The Common Cathedral…..

I have often said on this blog that maybe we should give up our stained glass churches and move them to strip malls, abandoned buildings, or other less costly surroundings. For many churches today paying the mortgage and utilities is a the second biggest drain on a small congregation (the biggest drain is usually the pastor’s salary). ¬†That is why there is some validity to the claim that churches are more like clubhouses than anything else. Many spend the vast majority of their money on themselves.

For small churches, and most churches are small, these two areas of expense take up the lion’s share of congregational giving. There is usually very little money left for any other activity. If we could somehow reduce those major expenses we could get back to practicing “hospitality” as they did in the early Christian church. Hospitality basically meant “being your brother’s keeper” to the early Christians.

This article in Sojourner November issue is about Rev. Deborah Little who is doing just that. She should be an example to all of us Christians in how to “be” a Christian instead of a litany of proclaimed “beliefs”.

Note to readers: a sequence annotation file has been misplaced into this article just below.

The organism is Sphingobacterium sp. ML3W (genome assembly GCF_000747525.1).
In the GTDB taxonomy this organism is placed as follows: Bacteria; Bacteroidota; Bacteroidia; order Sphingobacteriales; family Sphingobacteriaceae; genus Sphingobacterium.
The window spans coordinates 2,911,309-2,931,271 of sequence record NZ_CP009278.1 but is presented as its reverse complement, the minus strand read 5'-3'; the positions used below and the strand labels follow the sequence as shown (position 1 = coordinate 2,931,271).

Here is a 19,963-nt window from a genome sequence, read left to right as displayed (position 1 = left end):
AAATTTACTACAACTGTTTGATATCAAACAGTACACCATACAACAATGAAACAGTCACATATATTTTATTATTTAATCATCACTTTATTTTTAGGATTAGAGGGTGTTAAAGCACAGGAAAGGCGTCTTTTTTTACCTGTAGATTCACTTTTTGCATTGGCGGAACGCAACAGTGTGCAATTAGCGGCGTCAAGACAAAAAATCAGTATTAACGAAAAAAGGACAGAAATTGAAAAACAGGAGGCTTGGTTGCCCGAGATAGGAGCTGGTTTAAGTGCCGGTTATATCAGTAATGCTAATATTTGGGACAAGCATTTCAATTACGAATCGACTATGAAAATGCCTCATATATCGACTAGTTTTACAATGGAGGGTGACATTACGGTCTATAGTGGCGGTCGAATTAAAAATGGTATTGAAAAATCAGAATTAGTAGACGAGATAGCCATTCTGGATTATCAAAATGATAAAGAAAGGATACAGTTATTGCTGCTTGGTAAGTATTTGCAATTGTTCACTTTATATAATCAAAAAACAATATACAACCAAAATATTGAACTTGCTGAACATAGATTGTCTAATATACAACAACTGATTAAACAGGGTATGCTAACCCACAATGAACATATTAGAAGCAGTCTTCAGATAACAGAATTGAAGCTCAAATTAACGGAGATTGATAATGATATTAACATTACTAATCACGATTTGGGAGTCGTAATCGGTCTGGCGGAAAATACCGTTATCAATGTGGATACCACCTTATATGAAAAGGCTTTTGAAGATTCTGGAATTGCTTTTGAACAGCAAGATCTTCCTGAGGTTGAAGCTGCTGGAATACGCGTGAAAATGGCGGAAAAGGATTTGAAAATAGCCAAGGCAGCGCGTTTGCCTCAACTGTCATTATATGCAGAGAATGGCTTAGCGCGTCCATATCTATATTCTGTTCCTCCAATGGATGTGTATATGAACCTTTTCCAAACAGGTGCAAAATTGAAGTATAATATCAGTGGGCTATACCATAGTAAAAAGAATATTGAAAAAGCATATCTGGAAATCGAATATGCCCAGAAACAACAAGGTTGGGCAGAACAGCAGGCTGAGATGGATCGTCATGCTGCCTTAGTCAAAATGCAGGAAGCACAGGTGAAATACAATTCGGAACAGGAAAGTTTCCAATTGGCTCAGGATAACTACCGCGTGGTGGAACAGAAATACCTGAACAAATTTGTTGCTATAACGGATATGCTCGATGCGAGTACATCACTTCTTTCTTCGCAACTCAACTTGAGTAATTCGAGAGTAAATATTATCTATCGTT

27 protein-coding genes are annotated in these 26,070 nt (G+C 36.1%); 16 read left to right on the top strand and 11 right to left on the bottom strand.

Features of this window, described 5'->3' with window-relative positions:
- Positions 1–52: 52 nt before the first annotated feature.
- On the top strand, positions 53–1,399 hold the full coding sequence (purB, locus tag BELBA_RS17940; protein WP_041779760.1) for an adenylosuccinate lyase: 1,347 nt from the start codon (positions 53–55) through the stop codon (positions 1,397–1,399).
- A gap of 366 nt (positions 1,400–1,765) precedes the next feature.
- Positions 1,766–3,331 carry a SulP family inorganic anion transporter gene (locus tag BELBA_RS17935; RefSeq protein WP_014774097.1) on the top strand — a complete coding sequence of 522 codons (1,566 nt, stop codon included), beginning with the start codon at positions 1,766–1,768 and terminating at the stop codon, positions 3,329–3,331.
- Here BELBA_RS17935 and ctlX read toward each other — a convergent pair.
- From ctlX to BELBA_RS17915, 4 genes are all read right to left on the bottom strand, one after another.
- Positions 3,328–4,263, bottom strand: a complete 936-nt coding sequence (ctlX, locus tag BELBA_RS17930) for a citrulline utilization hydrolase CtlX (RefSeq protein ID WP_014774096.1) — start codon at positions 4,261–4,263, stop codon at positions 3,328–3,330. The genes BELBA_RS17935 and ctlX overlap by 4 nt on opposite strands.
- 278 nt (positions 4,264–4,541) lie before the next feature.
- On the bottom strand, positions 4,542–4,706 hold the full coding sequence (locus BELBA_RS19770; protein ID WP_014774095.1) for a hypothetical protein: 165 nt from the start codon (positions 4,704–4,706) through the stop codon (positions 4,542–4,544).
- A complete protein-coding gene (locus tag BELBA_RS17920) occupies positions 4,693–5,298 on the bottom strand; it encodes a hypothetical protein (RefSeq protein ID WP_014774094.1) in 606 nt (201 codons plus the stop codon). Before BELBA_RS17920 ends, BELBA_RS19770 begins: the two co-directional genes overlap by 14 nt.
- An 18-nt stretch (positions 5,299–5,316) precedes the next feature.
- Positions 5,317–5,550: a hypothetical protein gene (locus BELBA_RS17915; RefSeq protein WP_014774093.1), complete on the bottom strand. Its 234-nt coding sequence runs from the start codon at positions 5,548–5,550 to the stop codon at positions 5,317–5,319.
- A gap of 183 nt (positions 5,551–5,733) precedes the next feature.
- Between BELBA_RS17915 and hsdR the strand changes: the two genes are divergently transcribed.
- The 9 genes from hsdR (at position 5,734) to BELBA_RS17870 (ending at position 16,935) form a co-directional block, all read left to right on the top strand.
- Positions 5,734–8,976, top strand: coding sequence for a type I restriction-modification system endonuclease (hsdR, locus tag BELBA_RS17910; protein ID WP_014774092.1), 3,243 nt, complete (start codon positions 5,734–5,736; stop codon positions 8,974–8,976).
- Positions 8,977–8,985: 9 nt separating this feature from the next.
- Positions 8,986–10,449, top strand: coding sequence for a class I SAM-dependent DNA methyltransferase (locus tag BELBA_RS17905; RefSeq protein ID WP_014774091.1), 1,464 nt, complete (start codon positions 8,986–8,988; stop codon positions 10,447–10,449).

Source: ¬†Sojourners November 1012 —Word on the Street by Charles Howard

This is Common¬†Cathedral, an outdoor “street church”. Each Sunday at 1 p.m., in sunshine, rain, or snow people gather, 50 to 100 strong, next to Brewer Fountain on Boston Common. There, they witness love in a church without walls….

Reverend Little had a very unique history in fulfilling her calling. Here are the words from the above article relaying her story:

“the living bread appeared to me as a homeless woman. She was sitting on the steps of my apartment building. In an instant, I knew I was to make my home with her and others who lived on the streets”. It took Little around six years to answer that call, but finally she quit her job as the director of communications for Harvard Law School, went to the seminary, and got ordained. “I did this so I could take the church outdoors to the people who cannot or are not welcome to come inside”….

Over time Common Cathedral has grown from just a weekly service to a broad-reaching ministry with Bible studies, an arts program, a film screen program, legal and medical counsel, a hospital visitation program and more. 

It is hard for any of us to imagine giving up a lucrative job at Harvard Law School to go to the seminary and eventually making your life calling making ¬†a church without walls for the homeless! Wow!! If her example is not an inspiration for all of us I don’t think anything could be.

It turns out that the Common Cathedral was an inspiration for others. In fact there are several other outdoor churches in major cities in the U.S. and the world. ¬†Rev. Little’s simple idea grew beyond expectations. That is usually what happens when you get God’s attention ūüôā .

I am so glad to celebrate this success story.

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